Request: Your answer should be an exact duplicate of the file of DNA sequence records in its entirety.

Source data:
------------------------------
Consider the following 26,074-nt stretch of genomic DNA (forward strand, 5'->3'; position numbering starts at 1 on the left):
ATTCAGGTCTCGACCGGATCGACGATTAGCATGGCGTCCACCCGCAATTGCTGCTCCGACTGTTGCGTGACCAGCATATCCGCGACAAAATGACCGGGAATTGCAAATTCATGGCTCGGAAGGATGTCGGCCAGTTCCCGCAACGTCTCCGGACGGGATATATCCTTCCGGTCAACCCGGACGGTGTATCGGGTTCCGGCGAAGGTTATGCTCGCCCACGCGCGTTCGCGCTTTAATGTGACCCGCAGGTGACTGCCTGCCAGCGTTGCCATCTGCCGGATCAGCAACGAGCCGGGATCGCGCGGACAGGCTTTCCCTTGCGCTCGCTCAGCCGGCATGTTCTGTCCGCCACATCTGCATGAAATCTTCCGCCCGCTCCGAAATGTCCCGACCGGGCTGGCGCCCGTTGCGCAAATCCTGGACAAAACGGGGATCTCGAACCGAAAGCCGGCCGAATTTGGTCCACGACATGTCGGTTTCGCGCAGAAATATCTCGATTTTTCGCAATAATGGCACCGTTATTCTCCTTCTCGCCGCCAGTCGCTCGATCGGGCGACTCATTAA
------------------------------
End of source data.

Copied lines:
Consider the following 26,074-nt stretch of genomic DNA (forward strand, 5'->3'; position numbering starts at 1 on the left):
ATTCAGGTCTCGACCGGATCGACGATTAGCATGGCGTCCACCCGCAATTGCTGCTCCGACTGTTGCGTGACCAGCATATCCGCGACAAAATGACCGGGAATTGCAAATTCATGGCTCGGAAGGATGTCGGCCAGTTCCCGCAACGTCTCCGGACGGGATATATCCTTCCGGTCAACCCGGACGGTGTATCGGGTTCCGGCGAAGGTTATGCTCGCCCACGCGCGTTCGCGCTTTAATGTGACCCGCAGGTGACTGCCTGCCAGCGTTGCCATCTGCCGGATCAGCAACGAGCCGGGATCGCGCGGACAGGCTTTCCCTTGCGCTCGCTCAGCCGGCATGTTCTGTCCGCCACATCTGCATGAAATCTTCCGCCCGCTCCGAAATGTCCCGACCGGGCTGGCGCCCGTTGCGCAAATCCTGGACAAAACGGGGATCTCGAACCGAAAGCCGGCCGAATTTGGTCCACGACATGTCGGTTTCGCGCAGAAATATCTCGATTTTTCGCAATAATGGCACCGTTATTCTCCTTCTCGCCGCCAGTCGCTCGATCGGGCGACTCATTAA